Maybe I am deluded to think that students in the classroom are paying attention more than they would if we were sitting outside with the squirrels, but I think I need to live with some level of delusion about that. And who knows, maybe someday I will say "OK, let's go outside." Maybe both professors and students want or need to hope that some day the stars will align and we will all go outside and sit in a circle and talk about Science, the squirrels will slowly creep closer to listen, no one will get a tick-borne disease or be hit in the head by a Frisbee, and it will be wonderful.

18 comments:

Klik said...

I think the break in routine provided by holding a class outdoors can be great for re-energizing students by shaking things up a little. I was once in a medicinal chemistry class (very heavy on organic, lots of electron-pushing) where we asked to hold class outside one day. The request was denied, as we knew it would be, because blackboards were absolutely necessary, and we all had a good laugh imagining our professor trying to describe a 20-atom molecule without visual aids. However, a class on Romanticism was held outside very effectively. We were reading Goethe's "Sorrows of Young Werther," which frequently delves into discussion of man's relationship to Nature, and felt that it was only right to find some nature of our own.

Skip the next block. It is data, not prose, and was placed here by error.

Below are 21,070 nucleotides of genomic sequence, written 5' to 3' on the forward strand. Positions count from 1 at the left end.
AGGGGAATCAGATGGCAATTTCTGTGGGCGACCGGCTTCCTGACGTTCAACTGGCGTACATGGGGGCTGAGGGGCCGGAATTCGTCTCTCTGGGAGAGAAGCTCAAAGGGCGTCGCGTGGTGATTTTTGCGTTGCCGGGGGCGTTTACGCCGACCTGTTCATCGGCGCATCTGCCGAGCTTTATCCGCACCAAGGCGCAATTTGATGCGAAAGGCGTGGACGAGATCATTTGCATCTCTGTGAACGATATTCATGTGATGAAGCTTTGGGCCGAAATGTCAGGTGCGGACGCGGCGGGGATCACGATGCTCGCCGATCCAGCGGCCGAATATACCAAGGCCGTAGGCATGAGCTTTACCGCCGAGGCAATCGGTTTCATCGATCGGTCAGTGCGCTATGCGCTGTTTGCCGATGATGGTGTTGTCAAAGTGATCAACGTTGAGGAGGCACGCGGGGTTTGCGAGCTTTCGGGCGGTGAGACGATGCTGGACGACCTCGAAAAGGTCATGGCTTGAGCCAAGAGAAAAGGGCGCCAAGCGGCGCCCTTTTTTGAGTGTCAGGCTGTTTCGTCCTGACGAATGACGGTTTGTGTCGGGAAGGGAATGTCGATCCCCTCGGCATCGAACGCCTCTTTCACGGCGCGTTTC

Muriel said...

When I was in "classes préparatoires" (2 math/physics/chemistry intensive years to prepare for competitive exams into Engineering schools), we took it one step further with our math profressor. I will explain firstthat our relationship with our professor was different from what you might find in an American college, as we had something like 15 hours of weekly classes with him, year round... And we had 85 % of our classes with the same 2 professors.